Dye Loading Approaches

The loading of calcium indicators into neurons would rely mainly on three factors, the form of calcium indicator, the biological preparation, and the accurate scientific topic being discussed. The three most commonly employed approaches for dye loading of individual neuron are:

a) Single-cell loading by hard microelectrode impalement, whole-cell patch-clamp mounting, and single-cell electroporation, which can be used to load chemical and genetically encoded calcium markers (23,32).

b) Acute network loading. Most neurons are marked by acetoxymethyl ester (AM), by dextranconjugated dye c and by bulk electroporation simultaneously (23,32).

c) Genetically encoded calcium indicators (GECI) are transmitted via viral transduction, in utero electroporation, and by generation of transgenic lines (23,32).

Common Calcium Imaging Devices

The main types of instruments used for calcium imaging are:

Widefield microscopy

Using a Photodiode array or a or a charged coupled device (CCD)-based camera. The light source is typically a mercury or xenon lamp in such cases, making a simple adjustment of the wavelengths of the excitation. Spin between two wavelengths of excitation, as seen in ratiometric measures of excitation, can be performed by using either a filter wheel or a monochromatic light source. Excitation and emission light usually are distinguished by a dichroic mirror located within the microscope. The photodiode arrays can be used to carry out calcium imaging. The traditional photodiode array comprises a series of photodiode (typically 124-1020 elements). Every photodiode is one pixel. Photodiode arrays are characterized by very high dynamic range and high speed but rather low spatial resolution. CCD-based cameras consist of many photodiodes densely packed on a chip with a serial readout of the signals. The newest generation of CCD-based cameras has an exquisitely high spatial and temporal resolution, but in some cameras, the noise level per pixel is high. The contrast and resolution of calcium imaging based on wide-field microscopy is limited by light dispersion, especially when attempting to image neurons more profound in the brain tissue (22,30). Such limitations make it more suitable for in vitro neuronal calcium imaging, like calcium imaging in neuronal cell cultures (30)

Laser scanning microscopy

Calcium imaging of neurons at deeper brain locations is usually done with confocal or two-photon microscopy. Using a laser beam in a raster pattern specimen is scanned. The fluorescent light emitted from each scan point (fluorescence value acquired for each pixel) is captured by a detector to create an image. Confocal microscopy, as a light source, uses a continuous wave laser. A scanner monitors the excitation position Confocal system across the sample.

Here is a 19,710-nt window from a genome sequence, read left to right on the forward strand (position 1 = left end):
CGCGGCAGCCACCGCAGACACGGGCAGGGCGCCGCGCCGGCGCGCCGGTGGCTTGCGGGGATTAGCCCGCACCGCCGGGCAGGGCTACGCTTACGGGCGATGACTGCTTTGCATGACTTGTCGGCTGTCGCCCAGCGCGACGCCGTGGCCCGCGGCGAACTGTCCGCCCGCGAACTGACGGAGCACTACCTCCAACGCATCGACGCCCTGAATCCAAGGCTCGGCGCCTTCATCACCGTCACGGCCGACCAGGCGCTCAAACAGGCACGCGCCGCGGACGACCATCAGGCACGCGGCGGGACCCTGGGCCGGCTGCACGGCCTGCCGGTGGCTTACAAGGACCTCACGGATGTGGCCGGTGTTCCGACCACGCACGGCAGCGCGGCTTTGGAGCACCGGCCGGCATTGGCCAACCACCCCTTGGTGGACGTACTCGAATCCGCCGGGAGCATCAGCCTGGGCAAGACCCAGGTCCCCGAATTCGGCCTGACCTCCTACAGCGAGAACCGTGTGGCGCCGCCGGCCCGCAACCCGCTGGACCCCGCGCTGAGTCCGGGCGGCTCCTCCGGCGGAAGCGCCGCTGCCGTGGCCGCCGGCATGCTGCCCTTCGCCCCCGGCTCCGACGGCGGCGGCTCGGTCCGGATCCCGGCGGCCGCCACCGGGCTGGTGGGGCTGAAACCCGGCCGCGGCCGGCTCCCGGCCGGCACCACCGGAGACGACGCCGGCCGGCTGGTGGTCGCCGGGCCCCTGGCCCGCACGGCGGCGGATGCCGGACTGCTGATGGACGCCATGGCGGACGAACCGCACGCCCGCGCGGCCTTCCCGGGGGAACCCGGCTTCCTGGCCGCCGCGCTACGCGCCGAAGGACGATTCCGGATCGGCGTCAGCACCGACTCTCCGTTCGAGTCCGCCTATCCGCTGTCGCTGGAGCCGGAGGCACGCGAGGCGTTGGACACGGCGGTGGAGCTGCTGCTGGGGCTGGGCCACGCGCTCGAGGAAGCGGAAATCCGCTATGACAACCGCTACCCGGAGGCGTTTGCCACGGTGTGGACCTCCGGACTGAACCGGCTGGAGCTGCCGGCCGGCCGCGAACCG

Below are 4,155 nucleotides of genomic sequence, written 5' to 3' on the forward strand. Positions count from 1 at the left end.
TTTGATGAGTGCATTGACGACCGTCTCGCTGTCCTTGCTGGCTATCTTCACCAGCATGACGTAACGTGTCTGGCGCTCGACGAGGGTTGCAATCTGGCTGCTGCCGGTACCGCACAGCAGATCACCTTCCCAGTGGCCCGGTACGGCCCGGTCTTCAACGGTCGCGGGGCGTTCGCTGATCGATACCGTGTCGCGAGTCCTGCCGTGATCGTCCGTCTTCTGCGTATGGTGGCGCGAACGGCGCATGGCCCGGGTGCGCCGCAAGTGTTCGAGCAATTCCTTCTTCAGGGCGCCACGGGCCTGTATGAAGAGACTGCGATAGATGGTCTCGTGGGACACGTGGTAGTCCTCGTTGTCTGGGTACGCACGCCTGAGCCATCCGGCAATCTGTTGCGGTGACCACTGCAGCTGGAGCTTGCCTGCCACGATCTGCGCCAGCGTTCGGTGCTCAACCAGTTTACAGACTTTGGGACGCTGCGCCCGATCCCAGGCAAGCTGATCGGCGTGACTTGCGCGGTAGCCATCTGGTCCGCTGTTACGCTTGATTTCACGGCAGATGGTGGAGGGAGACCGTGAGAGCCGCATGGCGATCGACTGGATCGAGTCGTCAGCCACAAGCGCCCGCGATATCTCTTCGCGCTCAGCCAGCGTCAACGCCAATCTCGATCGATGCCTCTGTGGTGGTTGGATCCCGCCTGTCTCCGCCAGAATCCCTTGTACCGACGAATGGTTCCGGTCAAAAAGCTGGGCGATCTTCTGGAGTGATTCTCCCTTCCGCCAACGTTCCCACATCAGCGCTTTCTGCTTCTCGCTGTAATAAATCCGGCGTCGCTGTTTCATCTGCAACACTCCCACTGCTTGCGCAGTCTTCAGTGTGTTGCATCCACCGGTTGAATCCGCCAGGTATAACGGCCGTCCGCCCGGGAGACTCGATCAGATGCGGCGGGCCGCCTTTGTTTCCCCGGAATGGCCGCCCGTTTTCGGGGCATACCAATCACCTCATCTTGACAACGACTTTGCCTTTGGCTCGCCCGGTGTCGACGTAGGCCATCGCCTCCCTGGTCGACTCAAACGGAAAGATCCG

Figure 2: Scanning Confocal and spinning disk

Upon passing a pinhole that blocks out-of-focus fluorescence, the emission light is detected and enters the photomultiplier tube. A dichroic mirror distinguishes the excitation and emission light. A significant limitation is that confocal aperture often blocks photons that are generated in the focal plane but are distributed on the way back through the optical path. Confocal microscopy, like wide-field microscopy, is therefore often limited to in vitro preparations, such as cultured neurons or brain slices. Eventually, some applications benefit from the use of disc-based confocal imagery, which requires the use of a spinning disc with many fine pinholes, each of which functions as an individual confocal aperture. A CCD -based camera can be used to detect images. Due to simultaneous sampling from several focal points, the spinning disc confocal approach can achieve higher image acquisition rates than laser scanning confocal microscopes (14.,34). Figure 2 provides a schematic image of the confocal microscope and the spinning discs confocal microscope.

A significant step forward in the field of neuroscience was the development of two-photon microscopy that enables high-resolution and high-sensitivity fluorescence microscopy in widespread in vivo brain tissue (20,29). Through two-photon microscopy, two low-energy near-IR photons come together to create a transition from the ground to the excited state in a fluorescent molecule. Figure 3, schematic image of the twophoton microscope The advantage is that the usual wavelengths of excitation are within the near-IR spectrum, with better tissue penetration than the visible light used in single-photon microscopy(20).It makes measurements of fluorescence concerning neuronal or vascular brain activity at > 100 micrometers deeper than standard objectives(20,31 ).

Figure 3: Two-Photon microscopy

Another significant advantage is that the fluorescence background frequency is shallow. For all these reasons, two-photon calcium imaging has become the preferred method of monitoring in deeper brain regions. Cortical circuits with well-preserved connections can be studied in vivo. Standard twophoton lasers can be tuned from 700 nm to 1000 nm or more and can be used to excite most commercially available fluorophores (20,29,31).